Sound bite José Carlos Hernandez
“La talla de los erizos …
Voice-over: The size of these sea urchins depends on the density of their population. If there are many sea urchins, the individuals are smaller. If there are fewer, they get bigger. If we wanted to commercialize the sea urchin, we’d have to catch the bigger animals. But they live precisely in those areas where the ecosystem is still in a balanced state – and they play an important role within it. So it just doesn’t work out, it’s not profitable.
… no es rentable.”
Agustin Espinoza Diaz, a marine biologist working for the government of the island of Tenerife, has drawn the same conclusion. On his island, the spiny creature occupies almost 70 percent of the rocky coastal ocean floor.
Sound bite Agustin Espinoza Diaz
“A raíz de este gran problema …
Voice-over: Because of this huge problem, we started taking measures eight years ago, first to educate about the issue. We assigned lots underwater and invited divers to come and kill the sea urchins, to clean the floor. The fish returned, ate what was left, and after a few months a lot of algae had returned. With this campaign we wanted to show the divers how the ecosystem there would look in a natural state.
… ecosistema natural que debería estar ahí.”
Espinoza Diaz knows that the mass killing of sea urchins can’t be a sustainable solution. Not only because animal rights activists of such NGOs as the WWF speak out against such measures. Moreover, divers can go down to a limited depth only, and the sea urchin quickly returns. The conditions of the Canary Islands are perfect for the animal, explains Sabrina Clemente, marine biologist at the University of La Laguna.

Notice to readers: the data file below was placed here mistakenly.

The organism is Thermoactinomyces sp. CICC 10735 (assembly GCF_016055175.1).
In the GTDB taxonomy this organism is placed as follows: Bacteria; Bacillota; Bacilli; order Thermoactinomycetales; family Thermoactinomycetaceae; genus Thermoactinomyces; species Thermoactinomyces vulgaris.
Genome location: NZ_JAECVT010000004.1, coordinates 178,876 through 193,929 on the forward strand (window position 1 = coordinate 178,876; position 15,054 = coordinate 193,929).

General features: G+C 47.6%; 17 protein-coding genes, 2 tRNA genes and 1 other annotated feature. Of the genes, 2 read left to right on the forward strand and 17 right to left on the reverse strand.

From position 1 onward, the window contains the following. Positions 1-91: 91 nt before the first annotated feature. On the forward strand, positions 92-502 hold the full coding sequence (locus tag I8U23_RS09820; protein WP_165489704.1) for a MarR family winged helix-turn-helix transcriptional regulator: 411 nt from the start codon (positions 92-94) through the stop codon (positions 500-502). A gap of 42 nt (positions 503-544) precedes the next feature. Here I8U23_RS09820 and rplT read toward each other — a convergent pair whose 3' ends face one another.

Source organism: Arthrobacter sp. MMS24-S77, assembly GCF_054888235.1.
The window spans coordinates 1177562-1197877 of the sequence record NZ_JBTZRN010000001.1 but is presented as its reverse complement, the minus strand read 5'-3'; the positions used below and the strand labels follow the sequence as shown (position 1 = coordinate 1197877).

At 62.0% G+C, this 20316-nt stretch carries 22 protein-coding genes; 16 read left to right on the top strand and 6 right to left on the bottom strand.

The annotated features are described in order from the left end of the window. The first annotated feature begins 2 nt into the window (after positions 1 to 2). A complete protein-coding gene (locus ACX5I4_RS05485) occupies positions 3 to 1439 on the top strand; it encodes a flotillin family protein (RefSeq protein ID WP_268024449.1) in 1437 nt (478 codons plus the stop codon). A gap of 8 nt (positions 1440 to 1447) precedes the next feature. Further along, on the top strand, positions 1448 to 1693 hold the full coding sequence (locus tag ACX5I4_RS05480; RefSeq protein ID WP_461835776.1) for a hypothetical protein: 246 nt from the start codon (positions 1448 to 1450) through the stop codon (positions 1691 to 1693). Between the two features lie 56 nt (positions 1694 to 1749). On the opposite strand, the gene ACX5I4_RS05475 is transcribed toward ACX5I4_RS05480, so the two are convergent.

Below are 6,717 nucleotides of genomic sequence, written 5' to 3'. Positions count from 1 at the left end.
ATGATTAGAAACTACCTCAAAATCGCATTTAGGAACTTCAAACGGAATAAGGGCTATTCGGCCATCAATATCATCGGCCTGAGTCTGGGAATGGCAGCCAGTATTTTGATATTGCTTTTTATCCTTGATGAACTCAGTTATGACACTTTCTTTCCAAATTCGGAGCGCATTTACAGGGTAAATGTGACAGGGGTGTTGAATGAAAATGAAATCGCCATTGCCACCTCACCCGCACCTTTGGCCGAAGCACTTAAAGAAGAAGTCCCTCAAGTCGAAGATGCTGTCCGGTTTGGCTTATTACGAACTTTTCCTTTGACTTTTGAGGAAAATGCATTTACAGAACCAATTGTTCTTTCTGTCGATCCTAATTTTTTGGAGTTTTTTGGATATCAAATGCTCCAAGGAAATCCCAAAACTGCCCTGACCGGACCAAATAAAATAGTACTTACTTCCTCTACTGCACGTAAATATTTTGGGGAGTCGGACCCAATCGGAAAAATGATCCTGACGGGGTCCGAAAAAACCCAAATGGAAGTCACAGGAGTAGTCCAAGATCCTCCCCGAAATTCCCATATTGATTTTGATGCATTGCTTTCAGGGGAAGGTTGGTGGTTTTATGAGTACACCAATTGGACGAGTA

Sound bite Sabrina Clemente
“Hombre, son muchos factores los que influyen …
Voice-over: There are many factors at play. Our studies show that overfishing the most important predators of Diadema antillarum plays an important role. Here on the Canary Islands and in other parts of the world, huge numbers of animals have been fished from the sea which previously had taken care of limiting the numbers of sea urchins.
… demasiado los numeros de erizos.”
The young scientist is critical of the current measures of the island government.
Sound bite Sabrina Clemente
“Se ha hecho una gran campagna por el gobierno …
Voice-over: The Canary government created a big campaign and paid diving clubs a lot of money to kill sea urchins. We oppose this. Our approach to the solution is that we must protect [predatory] fish, in particular four species around the Canary Islands.
… principalmente a cuatro especies de pesces en Canaria.”
All involved seem to agree on one thing: the best solution by far would be to establish a sufficient number of marine sanctuaries around the islands – zones that could help the predatory enemies of the sea urchin to re-create and re-establish the natural balance. Agustin Espinoza Diaz has just presented these plans in Madrid. The reactions in Spain’s capital have been positive, he says. But unfortunately, there is no money [to realize the plans]. In times of crisis, the sea urchin is last in line.
A report by Anja Krieger – Protected marine areas could help.… If you order fish on or from the islands, avoid choosing ones that control this sea urchin.… An interesting aspect is how the predators overcome the sea urchins. First, they bite off some of their long spines. Then they blow water at them to throw them over. Clever!
Credits + Links
Report broadcast July 23, 2012, on DRadio Wissen, Nature Section
Length: 7:05 minutes
Interviews conducted in Spanish
Report: Anja Krieger
Editor at DRadio Wissen: Lars Westermann
Post on my website (German)